WBBT Stop: Christopher Barzak

Picblackandwhite_2Christopher Barzak‘s debut novel One for Sorrow was released in late August to a flurry of praise in the Village Voice, Washington Post, and San Francisco Chronicle, and cries of joy throughout the blogosphere. But, for years now, discerning readers of short fiction have kept a watch for new Barzak stories. His next novel–The Love We Share Without Knowing–recently sold to Bantam, and more on that in a moment. And I’m not even going to get into how he’s one of the hands-down best people you’ll ever encounter (not to mention a fine master of ceremonies). It’s probably best if I let you get charmed by him yourself, so…

GB: I can’t ask you the process question because you already answered it for me. So… where do you get your ideas? Kidding, kidding. You and I have talked a lot about how place and where you’re from impact your work. Can you speak a bit about that? One of the things I love about One for Sorrow is that it has that element of a kid coming to terms with where he grew up, in all its complexity.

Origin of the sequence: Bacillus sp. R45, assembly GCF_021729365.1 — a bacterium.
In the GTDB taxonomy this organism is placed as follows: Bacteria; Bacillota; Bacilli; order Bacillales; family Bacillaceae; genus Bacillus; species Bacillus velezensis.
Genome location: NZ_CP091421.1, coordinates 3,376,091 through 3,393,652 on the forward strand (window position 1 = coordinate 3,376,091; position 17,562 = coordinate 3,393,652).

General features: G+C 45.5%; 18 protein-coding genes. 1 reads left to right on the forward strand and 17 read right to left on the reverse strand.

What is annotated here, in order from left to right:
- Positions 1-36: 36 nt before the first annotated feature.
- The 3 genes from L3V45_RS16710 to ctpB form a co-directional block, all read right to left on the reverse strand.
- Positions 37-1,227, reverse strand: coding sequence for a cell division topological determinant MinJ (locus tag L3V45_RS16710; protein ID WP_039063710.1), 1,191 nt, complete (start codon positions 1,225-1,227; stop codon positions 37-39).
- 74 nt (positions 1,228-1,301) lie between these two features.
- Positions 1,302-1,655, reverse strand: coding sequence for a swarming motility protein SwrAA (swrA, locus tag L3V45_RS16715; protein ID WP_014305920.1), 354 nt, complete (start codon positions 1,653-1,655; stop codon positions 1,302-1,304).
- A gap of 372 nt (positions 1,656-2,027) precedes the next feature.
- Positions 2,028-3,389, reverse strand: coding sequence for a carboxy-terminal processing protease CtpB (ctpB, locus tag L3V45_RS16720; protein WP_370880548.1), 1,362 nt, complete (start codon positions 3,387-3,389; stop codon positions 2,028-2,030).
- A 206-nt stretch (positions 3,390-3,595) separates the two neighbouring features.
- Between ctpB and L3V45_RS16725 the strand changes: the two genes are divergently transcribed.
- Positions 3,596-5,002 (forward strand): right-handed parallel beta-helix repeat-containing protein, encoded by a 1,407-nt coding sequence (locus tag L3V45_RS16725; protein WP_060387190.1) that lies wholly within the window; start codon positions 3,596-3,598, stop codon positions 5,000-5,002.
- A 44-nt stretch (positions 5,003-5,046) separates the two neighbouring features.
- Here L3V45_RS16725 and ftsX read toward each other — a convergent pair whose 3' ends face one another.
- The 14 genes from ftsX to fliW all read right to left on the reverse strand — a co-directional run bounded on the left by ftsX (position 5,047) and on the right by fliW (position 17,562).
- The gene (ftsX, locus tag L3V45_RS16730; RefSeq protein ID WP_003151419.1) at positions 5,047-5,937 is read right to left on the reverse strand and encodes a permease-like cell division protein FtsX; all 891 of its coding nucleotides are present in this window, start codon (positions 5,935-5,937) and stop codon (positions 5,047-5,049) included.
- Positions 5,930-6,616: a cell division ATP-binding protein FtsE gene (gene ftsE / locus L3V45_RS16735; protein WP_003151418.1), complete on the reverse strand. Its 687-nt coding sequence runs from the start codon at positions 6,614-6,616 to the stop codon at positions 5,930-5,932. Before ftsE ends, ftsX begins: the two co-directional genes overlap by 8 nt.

CB: Place has always been one of the elements of fiction that I’ve enjoyed as a reader, so it’s no surprise to me that it’s one of the things I tend to gravitate toward as a writer. In the case of One for Sorrow, I set the book in a fictional small town in rural Ohio which bears a lot of similarities to the one in which I grew up. I didn’t name it for a couple of reasons. I wanted to be able to use place names and local anecdotes from a variety of neighboring villages and townships as well, so it became its own town in the novel, one part imagined, one part experienced, and one part observed. Growing up in a rural town was really a great experience in a lot of ways, to be honest. Being able to know just about everyone and some part of their story gives the world a sense of coherence and meaningfulness, I suppose. You’re able to be more certain of people and things, or at least you’re able to hold the illusion of certainty more easily. When I left home to go to college, I quickly discovered that I had been brought up to live a very particular kind of life, though, and that much of what I’d been taught about "how things are in the world" really only held true for where I’d come from. And on top of this, where I went for college was to a university in a dead steel town, Youngstown, Ohio. As I tell friends who sometimes ask why on earth I ever went there, it was where I could afford to go, it was the nearest "city" to where I’d grown up, and frankly it looked like a city to someone who grew up on a farm. It had a downtown with buildings over five stories tall, and a bus system, and a college, and parks. I think for a lot of people "city" conjures up Manhattan and Chicago and LA, but for me a limping along ghost town seemed pretty big. Again, when I left college and traveled a bit outside of Ohio and lived in other places, I got a better sense of how others lived. I mean, I’d of course seen the general standard of suburban America on television, but it never really felt real to me. When I started writing seriously, I decided I wanted to write about the places where I’d grown up and lived long enough to call home, to have lived there long enough to know them well. I wanted the region I came from to have books and stories they could read and say, "Hey! I know where that bridge is!" Or, "That’s that old church on Elm that’s falling down, isn’t it?" I wanted people from where I’m from to be able to pick up a book and find the place where they live in a story, because story is a powerful thing, and if you can’t find yourself in them you start to feel like maybe where you come from makes you unimportant. Literature has this validating effect on people. Certain places are often used as settings over and over. So I wanted to bring a voice from this abandoned corner of working class Ohio to the pages of books. In some ways, I think it may feel anachronistic to some readers, and it is anachronistic in a way, because this area is a place that was left behind. We’re still trying to catch the boat to the twenty first century. Hopefully someone will wait till we can get on board.